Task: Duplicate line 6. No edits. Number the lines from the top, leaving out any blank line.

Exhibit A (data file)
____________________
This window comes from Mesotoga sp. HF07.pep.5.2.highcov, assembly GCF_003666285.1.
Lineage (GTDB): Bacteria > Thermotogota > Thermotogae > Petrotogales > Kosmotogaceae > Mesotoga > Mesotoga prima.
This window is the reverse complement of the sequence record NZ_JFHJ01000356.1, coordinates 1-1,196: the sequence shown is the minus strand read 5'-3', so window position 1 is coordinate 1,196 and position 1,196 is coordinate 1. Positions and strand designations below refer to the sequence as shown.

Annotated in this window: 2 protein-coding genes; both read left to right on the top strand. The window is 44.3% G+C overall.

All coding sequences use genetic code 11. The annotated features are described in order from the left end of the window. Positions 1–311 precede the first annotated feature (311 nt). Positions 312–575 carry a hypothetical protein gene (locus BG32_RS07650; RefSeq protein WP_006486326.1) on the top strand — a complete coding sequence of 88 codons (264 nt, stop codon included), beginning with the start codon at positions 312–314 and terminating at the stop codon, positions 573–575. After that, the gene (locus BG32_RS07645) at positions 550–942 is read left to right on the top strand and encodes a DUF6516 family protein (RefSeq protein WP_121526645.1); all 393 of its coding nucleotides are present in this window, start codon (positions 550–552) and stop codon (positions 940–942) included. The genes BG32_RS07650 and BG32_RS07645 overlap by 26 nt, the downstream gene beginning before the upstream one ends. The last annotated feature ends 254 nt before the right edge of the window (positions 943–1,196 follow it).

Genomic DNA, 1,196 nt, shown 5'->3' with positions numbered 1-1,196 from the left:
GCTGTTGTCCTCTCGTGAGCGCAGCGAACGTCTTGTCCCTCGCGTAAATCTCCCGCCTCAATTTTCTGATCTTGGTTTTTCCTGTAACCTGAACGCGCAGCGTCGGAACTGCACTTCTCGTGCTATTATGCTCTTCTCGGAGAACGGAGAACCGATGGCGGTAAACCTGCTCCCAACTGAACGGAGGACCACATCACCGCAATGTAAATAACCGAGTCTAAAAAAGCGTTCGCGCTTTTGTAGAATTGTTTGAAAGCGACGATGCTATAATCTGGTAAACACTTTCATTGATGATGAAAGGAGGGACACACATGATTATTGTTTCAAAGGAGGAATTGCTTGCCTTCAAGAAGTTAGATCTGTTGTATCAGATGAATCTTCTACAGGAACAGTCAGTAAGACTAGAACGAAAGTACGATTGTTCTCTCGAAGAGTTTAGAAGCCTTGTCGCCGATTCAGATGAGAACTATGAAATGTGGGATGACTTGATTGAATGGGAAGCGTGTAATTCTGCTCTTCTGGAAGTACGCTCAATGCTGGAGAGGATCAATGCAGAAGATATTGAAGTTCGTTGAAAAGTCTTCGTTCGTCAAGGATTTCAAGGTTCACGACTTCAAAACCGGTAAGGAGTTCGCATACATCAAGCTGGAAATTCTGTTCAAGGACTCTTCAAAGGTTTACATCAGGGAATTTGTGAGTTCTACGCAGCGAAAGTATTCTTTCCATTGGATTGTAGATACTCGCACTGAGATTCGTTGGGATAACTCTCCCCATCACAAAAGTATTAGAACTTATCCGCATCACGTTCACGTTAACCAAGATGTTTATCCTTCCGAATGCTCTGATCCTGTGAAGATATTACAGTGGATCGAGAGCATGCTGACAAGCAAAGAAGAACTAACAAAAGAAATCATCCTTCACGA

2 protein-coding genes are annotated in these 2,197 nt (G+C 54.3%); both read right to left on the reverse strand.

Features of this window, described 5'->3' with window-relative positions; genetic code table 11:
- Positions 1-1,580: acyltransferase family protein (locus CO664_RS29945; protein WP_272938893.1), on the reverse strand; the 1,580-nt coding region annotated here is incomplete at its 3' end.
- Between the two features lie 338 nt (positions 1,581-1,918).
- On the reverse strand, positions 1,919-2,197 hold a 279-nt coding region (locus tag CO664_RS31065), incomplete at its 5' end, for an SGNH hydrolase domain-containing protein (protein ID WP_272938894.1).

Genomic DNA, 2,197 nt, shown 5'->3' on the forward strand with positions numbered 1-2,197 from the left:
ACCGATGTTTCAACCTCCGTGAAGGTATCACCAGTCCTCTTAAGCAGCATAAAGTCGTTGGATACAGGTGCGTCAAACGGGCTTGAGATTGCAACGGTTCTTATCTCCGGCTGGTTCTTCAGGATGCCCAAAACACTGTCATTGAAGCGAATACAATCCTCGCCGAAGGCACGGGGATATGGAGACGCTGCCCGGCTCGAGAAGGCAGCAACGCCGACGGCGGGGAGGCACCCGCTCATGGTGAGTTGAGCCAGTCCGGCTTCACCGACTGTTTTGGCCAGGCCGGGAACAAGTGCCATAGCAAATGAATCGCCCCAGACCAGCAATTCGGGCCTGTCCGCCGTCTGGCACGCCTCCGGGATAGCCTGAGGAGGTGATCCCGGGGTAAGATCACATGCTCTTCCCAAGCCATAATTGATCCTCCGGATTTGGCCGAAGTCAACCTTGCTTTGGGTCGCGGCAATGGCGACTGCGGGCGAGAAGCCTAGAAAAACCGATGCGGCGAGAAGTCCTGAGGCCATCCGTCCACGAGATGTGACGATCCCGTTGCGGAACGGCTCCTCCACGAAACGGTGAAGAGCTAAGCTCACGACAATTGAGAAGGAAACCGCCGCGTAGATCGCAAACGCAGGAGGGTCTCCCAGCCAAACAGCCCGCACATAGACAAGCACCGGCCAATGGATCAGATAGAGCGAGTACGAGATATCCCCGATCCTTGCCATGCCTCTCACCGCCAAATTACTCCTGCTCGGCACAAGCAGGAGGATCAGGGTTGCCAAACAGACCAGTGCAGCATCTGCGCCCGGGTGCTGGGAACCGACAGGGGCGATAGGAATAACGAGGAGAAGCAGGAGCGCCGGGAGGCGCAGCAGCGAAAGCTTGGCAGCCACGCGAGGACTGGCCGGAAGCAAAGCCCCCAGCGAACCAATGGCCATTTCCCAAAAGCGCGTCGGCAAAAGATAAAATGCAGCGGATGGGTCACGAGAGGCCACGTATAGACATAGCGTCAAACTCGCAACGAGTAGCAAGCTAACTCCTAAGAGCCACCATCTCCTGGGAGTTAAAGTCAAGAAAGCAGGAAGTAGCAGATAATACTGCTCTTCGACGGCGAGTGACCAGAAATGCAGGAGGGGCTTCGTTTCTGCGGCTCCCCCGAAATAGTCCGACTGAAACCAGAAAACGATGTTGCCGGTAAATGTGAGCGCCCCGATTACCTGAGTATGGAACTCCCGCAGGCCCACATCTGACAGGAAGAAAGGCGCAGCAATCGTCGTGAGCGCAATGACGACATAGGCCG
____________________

Genomic DNA, 1,196 nt, shown 5'->3' with positions numbered 1-1,196 from the left: